Its official, CLOWNS…ARE…THE…WORST! They are unbelievably creepy, especially when Andres Muschietti (director) amps them all the way to 11. IT absolutely freaked me out. When I got home after watching IT, I honestly felt more scared than a cat seeing a cucumber for the first time (if you have no idea what I’m talking about you have to youtube it…or, you know, put a cucumber by your own cat). The reason I got so scared from this film is because the characters and scene execution work together to bring overpowering tension to the film.
Andres Muschietti did a phenomenal job focusing on making characters the foundation of the film. In the majority of horror films that I’ve seen, studios focus on creating a solid horror premise and completely forget about creating quality characters. Sharknado couldn’t prove my point more. Those sharks are the real heroes for saving the world one horrible character at a time! Thank god IT focused on the characters first and let the horror premise shine through them. This approach is so effective because it made me genuinely care about the characters, which makes the scares hit home in a personal way.
So how did the main characters shine in the film? It’s simple, they were written as actual middle schoolers…complete with F-bombs and horrible mom jokes. We all remember how cool we thought we were if we made a raunchy mom joke, right? Ahh, middle school…you were the worst! But these young actors did a fantastic job bringing these characters to the big screen. Their timing and inflection landed perfectly, not only individually but as a group. For example, the scene that stood out to me was when Billy (Jaeden Lieberher), Richy (Finn Wolfhard, Stranger Things), Eddie (Jack Dylan Grazer), and Stanley (Wyatt Oleff) enter the sewer looking for Georgie. Billy and Richy are inside the sewer while Eddie and Stanley are too scared to go in. The scene mainly plays out as banter back and forth between Richy and Eddie but that highlights each character’s purpose to the narrative. Billy is quiet because he is focused on his mission to save his lost brother. Richy uses comedy to mask his own fear (and serves up some pretty awesome comic relief!). Eddie is terrified to go into the sewer and has no problem voicing any concern to get out of “playing” in the sewer. Richy is absolutely petrified and hides it by not saying anything until the end. Not only does each of the characters’ motivations shine through, but it also gave me something to connect my fear to. Most of us respond to fear like one of these four kids. By seeing how these kids respond to fear through this brief scene, we can connect to at least one of these characters. This makes us feel the same fear as the kids while watching the film. Its moments like these that separate a great horror film from a half-assed one.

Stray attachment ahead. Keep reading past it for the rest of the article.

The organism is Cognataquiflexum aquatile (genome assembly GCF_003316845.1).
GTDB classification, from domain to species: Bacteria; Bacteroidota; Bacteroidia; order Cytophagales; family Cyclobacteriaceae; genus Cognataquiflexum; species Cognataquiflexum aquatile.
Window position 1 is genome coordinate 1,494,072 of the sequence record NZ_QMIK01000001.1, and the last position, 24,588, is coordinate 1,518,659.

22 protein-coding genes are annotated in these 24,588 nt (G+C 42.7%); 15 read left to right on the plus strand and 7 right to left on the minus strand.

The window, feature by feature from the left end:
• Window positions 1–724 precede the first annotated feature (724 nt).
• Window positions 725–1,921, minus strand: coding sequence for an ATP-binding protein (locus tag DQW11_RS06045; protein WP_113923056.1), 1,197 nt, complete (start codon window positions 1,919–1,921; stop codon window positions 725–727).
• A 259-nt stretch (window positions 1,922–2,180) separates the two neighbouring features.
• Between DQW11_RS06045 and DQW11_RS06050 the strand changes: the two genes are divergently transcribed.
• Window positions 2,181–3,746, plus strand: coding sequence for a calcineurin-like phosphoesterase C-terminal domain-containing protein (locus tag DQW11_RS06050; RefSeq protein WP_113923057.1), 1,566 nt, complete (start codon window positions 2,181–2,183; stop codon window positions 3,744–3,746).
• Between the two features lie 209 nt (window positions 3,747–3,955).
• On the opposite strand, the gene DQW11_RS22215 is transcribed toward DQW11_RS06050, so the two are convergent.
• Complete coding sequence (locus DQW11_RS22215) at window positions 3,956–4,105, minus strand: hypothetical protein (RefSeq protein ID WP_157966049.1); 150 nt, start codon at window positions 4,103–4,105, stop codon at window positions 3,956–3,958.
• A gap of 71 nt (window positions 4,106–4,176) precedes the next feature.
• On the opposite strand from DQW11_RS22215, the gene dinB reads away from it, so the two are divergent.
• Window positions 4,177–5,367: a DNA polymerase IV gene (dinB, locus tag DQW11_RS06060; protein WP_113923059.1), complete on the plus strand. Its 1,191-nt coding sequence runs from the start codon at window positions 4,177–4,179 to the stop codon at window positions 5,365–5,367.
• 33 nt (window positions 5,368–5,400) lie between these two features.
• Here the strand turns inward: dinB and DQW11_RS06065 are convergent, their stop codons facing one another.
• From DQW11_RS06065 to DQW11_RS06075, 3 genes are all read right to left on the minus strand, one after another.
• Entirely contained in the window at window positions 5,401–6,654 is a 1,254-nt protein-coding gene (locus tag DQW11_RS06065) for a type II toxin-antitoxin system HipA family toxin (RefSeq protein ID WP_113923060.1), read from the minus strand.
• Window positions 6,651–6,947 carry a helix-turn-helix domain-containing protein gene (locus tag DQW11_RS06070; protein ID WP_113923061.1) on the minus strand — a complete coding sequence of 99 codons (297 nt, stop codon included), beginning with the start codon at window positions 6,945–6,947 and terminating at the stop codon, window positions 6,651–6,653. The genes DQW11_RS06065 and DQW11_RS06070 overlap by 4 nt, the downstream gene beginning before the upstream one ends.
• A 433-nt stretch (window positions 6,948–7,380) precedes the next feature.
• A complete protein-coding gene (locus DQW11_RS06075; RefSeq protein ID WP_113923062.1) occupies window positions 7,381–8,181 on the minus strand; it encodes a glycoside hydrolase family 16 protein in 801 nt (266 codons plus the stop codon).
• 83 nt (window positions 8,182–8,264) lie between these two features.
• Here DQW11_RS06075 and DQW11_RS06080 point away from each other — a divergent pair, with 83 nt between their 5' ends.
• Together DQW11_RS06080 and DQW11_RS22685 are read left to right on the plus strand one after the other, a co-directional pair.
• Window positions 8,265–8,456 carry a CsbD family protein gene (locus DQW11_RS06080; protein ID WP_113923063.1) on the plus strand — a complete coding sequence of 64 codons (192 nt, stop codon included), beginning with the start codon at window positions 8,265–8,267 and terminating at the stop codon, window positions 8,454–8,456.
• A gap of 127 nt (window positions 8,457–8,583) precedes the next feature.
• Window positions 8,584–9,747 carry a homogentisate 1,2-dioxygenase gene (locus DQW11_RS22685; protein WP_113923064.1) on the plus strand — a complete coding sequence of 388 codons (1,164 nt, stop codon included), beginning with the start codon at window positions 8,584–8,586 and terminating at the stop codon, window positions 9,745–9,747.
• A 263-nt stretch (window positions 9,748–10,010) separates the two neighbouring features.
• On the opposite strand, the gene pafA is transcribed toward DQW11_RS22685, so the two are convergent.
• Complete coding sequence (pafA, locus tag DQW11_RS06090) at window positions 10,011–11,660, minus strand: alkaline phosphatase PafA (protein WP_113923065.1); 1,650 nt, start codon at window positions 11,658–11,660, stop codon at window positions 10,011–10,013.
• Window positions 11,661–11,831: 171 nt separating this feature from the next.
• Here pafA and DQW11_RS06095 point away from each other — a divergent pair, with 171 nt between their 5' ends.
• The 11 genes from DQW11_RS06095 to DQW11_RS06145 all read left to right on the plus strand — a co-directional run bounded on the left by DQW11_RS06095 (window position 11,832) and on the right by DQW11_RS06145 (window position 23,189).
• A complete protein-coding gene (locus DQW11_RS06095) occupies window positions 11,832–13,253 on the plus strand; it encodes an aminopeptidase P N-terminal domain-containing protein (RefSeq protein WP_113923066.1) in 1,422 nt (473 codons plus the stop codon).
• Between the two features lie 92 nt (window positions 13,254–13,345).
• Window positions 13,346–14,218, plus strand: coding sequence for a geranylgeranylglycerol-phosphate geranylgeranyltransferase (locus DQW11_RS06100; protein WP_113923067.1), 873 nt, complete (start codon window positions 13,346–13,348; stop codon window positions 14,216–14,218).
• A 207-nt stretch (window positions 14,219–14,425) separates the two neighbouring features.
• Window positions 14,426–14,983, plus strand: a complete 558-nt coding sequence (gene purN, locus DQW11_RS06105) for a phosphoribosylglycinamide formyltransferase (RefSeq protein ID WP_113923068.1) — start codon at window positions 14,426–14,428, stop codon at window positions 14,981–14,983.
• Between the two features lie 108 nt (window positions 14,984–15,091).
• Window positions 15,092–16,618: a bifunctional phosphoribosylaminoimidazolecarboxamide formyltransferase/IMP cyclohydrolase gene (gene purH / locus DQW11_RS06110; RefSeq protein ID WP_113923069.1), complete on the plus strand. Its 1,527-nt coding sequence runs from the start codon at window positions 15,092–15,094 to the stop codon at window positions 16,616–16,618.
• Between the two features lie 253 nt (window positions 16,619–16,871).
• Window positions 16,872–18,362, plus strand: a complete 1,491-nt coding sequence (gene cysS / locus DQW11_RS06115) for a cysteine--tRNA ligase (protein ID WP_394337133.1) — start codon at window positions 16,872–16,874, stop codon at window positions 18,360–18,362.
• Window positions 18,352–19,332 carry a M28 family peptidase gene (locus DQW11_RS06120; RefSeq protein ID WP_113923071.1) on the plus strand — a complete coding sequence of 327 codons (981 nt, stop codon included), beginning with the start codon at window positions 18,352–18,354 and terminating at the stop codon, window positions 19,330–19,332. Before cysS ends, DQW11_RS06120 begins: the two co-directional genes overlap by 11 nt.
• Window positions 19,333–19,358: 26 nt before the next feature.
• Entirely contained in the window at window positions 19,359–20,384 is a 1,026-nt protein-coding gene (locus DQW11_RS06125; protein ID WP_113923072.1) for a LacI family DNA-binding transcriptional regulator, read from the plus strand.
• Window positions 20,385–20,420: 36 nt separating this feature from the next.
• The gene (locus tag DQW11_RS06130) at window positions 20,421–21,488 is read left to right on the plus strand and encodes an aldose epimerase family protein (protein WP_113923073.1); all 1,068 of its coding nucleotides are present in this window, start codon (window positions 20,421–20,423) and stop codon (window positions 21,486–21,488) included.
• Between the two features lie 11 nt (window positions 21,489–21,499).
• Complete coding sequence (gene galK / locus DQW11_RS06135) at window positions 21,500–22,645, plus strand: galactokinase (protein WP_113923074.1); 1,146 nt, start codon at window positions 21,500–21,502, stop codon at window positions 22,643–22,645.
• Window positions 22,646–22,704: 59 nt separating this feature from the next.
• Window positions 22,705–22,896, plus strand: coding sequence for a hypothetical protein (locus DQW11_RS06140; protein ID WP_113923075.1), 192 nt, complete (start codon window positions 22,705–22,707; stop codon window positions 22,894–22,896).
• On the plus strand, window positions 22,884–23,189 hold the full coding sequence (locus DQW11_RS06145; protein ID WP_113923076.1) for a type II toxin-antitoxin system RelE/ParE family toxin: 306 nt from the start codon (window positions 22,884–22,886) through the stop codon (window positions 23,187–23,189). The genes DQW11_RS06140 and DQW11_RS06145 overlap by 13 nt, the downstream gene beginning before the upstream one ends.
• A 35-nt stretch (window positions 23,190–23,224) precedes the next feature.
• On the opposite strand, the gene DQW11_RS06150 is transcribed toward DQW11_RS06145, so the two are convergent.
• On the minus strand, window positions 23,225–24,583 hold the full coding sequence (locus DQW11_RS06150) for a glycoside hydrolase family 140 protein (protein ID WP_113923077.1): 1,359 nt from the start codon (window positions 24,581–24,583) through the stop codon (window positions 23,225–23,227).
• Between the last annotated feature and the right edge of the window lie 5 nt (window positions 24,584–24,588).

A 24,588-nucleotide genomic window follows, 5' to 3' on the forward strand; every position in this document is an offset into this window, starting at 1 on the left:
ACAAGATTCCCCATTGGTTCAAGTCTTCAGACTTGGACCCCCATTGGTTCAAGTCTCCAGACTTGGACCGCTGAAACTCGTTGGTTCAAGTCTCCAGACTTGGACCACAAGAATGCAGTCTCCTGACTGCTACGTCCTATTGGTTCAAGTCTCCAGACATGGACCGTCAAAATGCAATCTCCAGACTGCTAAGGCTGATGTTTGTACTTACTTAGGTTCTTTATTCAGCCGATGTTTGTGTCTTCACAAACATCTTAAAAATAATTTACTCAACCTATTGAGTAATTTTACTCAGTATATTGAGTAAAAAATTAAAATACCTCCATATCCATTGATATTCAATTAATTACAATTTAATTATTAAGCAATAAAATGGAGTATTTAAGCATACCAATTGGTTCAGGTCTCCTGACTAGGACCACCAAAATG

Pennywise (Bill Skarsgard)
Bill Skarsgard’s Pennywise was so terrifying that I think he surpassed the little girl from The Ring as the creepiest person in a horror film. The question is, what made this god-awful clown so creepy? It really comes down to two things. The first plays off of the cornerstone for any good horror premise. You take something that is stereotypically supposed to be one way and then do the opposite with it. Think of why the girl in The Ring is so creepy. Children are stereotypically innocent, care-free, and full of laughter. That chick was definitely not that! She was a demonic little girl that sucked the life out of everything, literally! The same works for Pennywise. Clowns are supposed to be funny, silly, and extremely child friendly. Pennywise did the exact opposite, but the trick is in how Skarsgard executed that. Most clowns are silly because of their dancing, laughing, and smiling. Pennywise was terrifying because he tainted his dancing, laughing, and smiling in a way that was unsettling to say the least. The second way Skarsgard created a terrifying Pennywise was through pure unpredictability. His voice, movements, and appearance all seem random. You never know if he is going to start dancing or literally bite your arm off. RIP Georgie. I especially loved the unpredictability of his appearance. Not knowing what form this shape-shifting clown would take next was brilliant. It kept the suspense going because I had no idea what was going to be around the next corner. Overall, Bill Skarsgard did a phenomenal job bringing Pennywise the Dancing Boggart to the big screen.
Andres Muschietti’s scene execution really set this film apart from other films in the genre. By that I mean he did a great job using shot styles and lighting to help tell these kids’ stories. The first shot style I noticed was that Muschietti used a lot of canted camera angles, aka the Dutch tilt angle (or as the Dutch call it…a tilted angle). These titled camera shots helped set the stage for the horror scenes because they give off an uneasy vibe. There is something that just isn’t right. I love that Muschietti used a lot of subtle canted angles, which made me feel uneasy without drawing a lot of attention to the shot.
Muschietti also used close up shots of Pennywise where his face remained still but the background moved. The scene where he charges Richie in the room of clowns is a perfect example. It works perfectly for intense situations where all of the attention needs to stay focused on one thing. This scene focused on Pennywise’s face as he charged closer and closer to Richy. This camera shot is so effective! The way that Pennywise’s face stands out against the background makes Pennywise feel like a charging, overwhelming force. I loved that this shot was used sparingly so that it didn’t lose its impact throughout the film.